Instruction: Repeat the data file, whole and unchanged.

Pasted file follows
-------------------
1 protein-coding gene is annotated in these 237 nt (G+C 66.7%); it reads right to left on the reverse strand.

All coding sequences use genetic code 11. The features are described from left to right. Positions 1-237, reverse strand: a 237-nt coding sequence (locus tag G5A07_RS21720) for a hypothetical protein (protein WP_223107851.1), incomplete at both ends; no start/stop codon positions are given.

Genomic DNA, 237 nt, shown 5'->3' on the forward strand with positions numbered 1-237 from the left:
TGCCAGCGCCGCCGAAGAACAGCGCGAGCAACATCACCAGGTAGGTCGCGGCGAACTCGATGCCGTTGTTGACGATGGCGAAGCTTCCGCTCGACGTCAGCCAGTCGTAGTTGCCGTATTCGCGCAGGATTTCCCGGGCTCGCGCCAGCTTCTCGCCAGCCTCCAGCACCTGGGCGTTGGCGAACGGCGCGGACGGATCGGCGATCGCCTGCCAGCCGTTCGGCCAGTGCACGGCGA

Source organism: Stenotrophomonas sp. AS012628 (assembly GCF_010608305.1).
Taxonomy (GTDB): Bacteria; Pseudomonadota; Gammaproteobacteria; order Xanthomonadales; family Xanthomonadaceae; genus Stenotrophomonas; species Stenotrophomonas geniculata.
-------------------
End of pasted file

1 protein-coding gene is annotated in these 237 nt (G+C 66.7%); it reads right to left on the reverse strand.

All coding sequences use genetic code 11. The features are described from left to right. Positions 1-237, reverse strand: a 237-nt coding sequence (locus tag G5A07_RS21720) for a hypothetical protein (protein WP_223107851.1), incomplete at both ends; no start/stop codon positions are given.

Genomic DNA, 237 nt, shown 5'->3' on the forward strand with positions numbered 1-237 from the left:
TGCCAGCGCCGCCGAAGAACAGCGCGAGCAACATCACCAGGTAGGTCGCGGCGAACTCGATGCCGTTGTTGACGATGGCGAAGCTTCCGCTCGACGTCAGCCAGTCGTAGTTGCCGTATTCGCGCAGGATTTCCCGGGCTCGCGCCAGCTTCTCGCCAGCCTCCAGCACCTGGGCGTTGGCGAACGGCGCGGACGGATCGGCGATCGCCTGCCAGCCGTTCGGCCAGTGCACGGCGA

Source organism: Stenotrophomonas sp. AS012628 (assembly GCF_010608305.1).
Taxonomy (GTDB): Bacteria; Pseudomonadota; Gammaproteobacteria; order Xanthomonadales; family Xanthomonadaceae; genus Stenotrophomonas; species Stenotrophomonas geniculata.